Alaska Is Still Waiting to Get its First State-Run Veterans Cemetery. A Backlog Stands in its Way.

Volunteers place wreaths at Fort Richardson National Cemetery
Volunteers from throughout the Anchorage area place hundreds of wreaths on headstones at Fort Richardson National Cemetery on Joint Base Elmendorf-Richardson, Alaska, Dec. 16, 2017, in support of National Wreaths Across America Day. (U.S. Army photo by Mary M. Rall)

Alaska has more veterans as a percentage of its population than any other state but has yet to land the funding it has been requesting to build its first veterans cemetery -- much to the frustration of some residents and Republican Sen. Dan Sullivan.

Sullivan vented over the Department of Veterans Affairs' repeated failure to grant the state's request for funding for its first-ever state-run veterans' cemetery during a Senate Veterans Affairs Committee hearing Feb. 28.

"The majority of the state, a state with more veterans per capita than any other state," Sullivan said during the hearing, "and we actually don't have a [state-run] veterans' cemetery. ... We keep missing the cutoff."

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Veterans make up nearly 10% of Alaska's population, according to the U.S. Census, and yet it has been repeatedly passed over for VA cemetery funding, thanks in large part to a $220 million backlog of funding requests through the department's Veterans Cemetery Grants Program.

Since its inception in 1978, the grant program has provided nearly $1 billion in funding for the burial rites of veterans and their families. This includes establishing, expanding and maintaining 122 cemeteries across 49 states and Puerto Rico, with a prioritization for the expansion of existing cemeteries above all other projects.

"As currently planned, funding requested in the president's FY 2024 budget would be used to address cemetery expansions exclusively," Terrence Hayes, a VA spokesperson, told "No funding would be available for new establishments."

The 18 proposals approved under fiscal 2024 funding are expansions that include three separate cemeteries in North Carolina and two in New Mexico. That means 51 grant proposals did not make the funding cut, 26 of which are older than five years.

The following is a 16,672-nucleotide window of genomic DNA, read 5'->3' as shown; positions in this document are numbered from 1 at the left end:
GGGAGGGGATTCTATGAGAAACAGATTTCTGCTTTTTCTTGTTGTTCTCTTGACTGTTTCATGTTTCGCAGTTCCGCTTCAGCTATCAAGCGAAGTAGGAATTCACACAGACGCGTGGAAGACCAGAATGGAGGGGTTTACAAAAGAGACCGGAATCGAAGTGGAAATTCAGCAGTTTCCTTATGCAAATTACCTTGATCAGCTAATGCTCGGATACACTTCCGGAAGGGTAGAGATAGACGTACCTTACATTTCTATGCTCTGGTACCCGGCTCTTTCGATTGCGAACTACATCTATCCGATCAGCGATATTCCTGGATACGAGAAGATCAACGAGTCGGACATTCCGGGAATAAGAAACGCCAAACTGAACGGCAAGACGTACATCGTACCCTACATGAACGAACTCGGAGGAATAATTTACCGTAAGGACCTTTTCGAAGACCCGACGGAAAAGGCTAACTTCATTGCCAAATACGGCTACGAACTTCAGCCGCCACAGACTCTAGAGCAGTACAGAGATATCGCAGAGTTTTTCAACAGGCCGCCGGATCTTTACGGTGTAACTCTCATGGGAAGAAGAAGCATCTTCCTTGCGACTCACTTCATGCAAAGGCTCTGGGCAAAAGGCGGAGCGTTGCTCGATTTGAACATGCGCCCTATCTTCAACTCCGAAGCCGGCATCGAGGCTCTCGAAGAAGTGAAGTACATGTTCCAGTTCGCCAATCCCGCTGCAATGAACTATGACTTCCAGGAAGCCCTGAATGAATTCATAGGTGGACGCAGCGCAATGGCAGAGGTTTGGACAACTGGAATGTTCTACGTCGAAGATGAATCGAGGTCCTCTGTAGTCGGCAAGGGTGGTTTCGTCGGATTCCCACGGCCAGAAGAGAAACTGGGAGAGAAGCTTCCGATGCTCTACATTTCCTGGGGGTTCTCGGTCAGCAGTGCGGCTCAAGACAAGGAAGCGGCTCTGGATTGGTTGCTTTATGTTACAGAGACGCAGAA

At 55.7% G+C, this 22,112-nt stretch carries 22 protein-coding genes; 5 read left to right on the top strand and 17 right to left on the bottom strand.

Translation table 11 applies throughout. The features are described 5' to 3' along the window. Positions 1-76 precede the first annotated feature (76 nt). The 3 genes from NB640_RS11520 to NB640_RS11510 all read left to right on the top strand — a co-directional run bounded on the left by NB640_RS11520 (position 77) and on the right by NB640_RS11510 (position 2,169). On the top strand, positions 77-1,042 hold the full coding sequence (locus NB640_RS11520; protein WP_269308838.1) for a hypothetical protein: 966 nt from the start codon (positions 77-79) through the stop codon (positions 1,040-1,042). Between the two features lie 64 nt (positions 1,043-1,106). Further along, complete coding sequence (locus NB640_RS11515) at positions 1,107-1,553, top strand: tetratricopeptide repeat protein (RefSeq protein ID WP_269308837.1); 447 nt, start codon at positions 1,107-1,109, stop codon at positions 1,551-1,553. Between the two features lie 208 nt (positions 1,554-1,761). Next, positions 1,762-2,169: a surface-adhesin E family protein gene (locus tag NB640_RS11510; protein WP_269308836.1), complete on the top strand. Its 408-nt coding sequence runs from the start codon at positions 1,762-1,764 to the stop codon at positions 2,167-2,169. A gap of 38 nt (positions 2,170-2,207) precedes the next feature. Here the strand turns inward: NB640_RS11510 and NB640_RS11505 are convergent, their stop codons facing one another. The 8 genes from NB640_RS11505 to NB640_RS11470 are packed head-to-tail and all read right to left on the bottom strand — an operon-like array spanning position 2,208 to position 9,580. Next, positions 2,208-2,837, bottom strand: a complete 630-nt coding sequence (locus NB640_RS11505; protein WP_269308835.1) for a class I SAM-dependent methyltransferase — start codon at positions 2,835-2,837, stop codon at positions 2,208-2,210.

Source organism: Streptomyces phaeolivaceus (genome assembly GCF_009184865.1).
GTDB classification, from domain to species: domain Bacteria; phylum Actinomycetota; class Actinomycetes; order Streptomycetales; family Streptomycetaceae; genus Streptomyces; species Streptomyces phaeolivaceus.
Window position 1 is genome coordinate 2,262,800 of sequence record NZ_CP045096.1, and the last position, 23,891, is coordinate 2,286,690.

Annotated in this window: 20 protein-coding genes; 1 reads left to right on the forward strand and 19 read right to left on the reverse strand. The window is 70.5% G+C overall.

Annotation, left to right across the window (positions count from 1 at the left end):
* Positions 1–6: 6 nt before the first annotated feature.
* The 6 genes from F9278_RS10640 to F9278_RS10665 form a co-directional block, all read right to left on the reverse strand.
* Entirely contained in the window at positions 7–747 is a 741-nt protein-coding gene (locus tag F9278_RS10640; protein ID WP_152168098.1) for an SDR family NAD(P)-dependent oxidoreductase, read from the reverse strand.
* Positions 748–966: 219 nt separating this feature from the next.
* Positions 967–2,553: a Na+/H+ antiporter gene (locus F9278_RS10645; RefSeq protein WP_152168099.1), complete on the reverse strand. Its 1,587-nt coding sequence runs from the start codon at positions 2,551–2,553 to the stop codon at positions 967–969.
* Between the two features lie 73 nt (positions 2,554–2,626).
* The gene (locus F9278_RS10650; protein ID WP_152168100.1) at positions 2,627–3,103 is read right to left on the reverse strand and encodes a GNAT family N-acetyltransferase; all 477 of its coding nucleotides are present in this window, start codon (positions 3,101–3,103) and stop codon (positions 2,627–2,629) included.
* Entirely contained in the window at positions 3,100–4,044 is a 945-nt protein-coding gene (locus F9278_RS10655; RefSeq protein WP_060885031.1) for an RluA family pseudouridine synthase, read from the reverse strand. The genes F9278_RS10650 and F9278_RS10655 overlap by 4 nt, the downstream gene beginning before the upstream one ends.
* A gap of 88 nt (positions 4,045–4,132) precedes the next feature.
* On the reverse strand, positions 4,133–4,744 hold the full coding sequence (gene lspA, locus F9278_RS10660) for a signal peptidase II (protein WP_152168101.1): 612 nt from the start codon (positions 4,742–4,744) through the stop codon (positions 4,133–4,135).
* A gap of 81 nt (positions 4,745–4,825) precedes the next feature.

The backlog of proposals would cost about $220 million to get through, Matthew Quinn, the under secretary for VA memorial affairs, said during the hearing.

"I understand that you want to help maintain the [cemeteries] you have," Sullivan told Quinn during the hearing. "That makes total sense. But it also makes total sense to help out the states that don't have anything yet."

The benefits of a state-run cemetery can include free burials, perpetual care, accessible facilities, and more room for veterans and their loved ones to be laid to rest together.

States can also follow different eligibility requirements than the national VA cemeteries, which were in the spotlight recently after finally offering the proper burial rites owed to 17 Black soldiers wrongfully convicted of mutiny and murder in the 1917 Houston Riot. The soldiers were awarded honorable discharges by the Army in 2023 and had their headstones updated to reflect the honors owed to them.

Alaska does have veterans cemeteries -- one on Joint Base Elmendorf-Richardson and the other within the state's only reservation, Metlakatla. But neither cemetery is state-run, and both are hard to access.

The veterans cemetery on Elmendorf-Richardson requires pre-approval to visit, which can be a time-consuming and logistical struggle for many families. The base cemetery is a madhouse over Memorial Day weekend, Sullivan said, and it can be just too challenging an endeavor for the families who want to visit but have no current military ties.

Metlakatla is home to a large population of Alaska Natives, who serve in the military at a higher rate than any other ethnic group in the country, and is located on southern Alaska's Annette Island, which is easier to get to from Vancouver, Canada, than the state's most-populated cities of Anchorage and Fairbanks.

Alaska has already purchased land necessary for a state-run cemetery, a step not covered through funding, but requisite to obtaining it. "It's a beautiful property," Sullivan said, but as the state keeps missing the cutoff for VA funding, the property continues to go unused.

Hayes confirmed to in an email that Alaska's application met all of the requirements needed for its proposal to be funded.

The state's proposal "would compete favorably with other requests to establish new cemeteries," Hayes said. "Cemeteries that serve veterans not currently served compete more favorably under current policy."

But prioritization still remains with pre-existing cemeteries, he added, seemingly leaving the state in limbo.

Despite the prioritization, Quinn promised to look into the Alaskan senator's request, as well as others expressed during the meeting, including inclement weather shelters for cemetery visitors in states such as Montana and North Dakota, and faulty flagpoles in Maine.

"We know we have just one chance to get it right, to honor veterans and their families for their service and sacrifice at their most vulnerable time," Quinn said.

Related: National Cemeteries Offer Free Burial for Veterans

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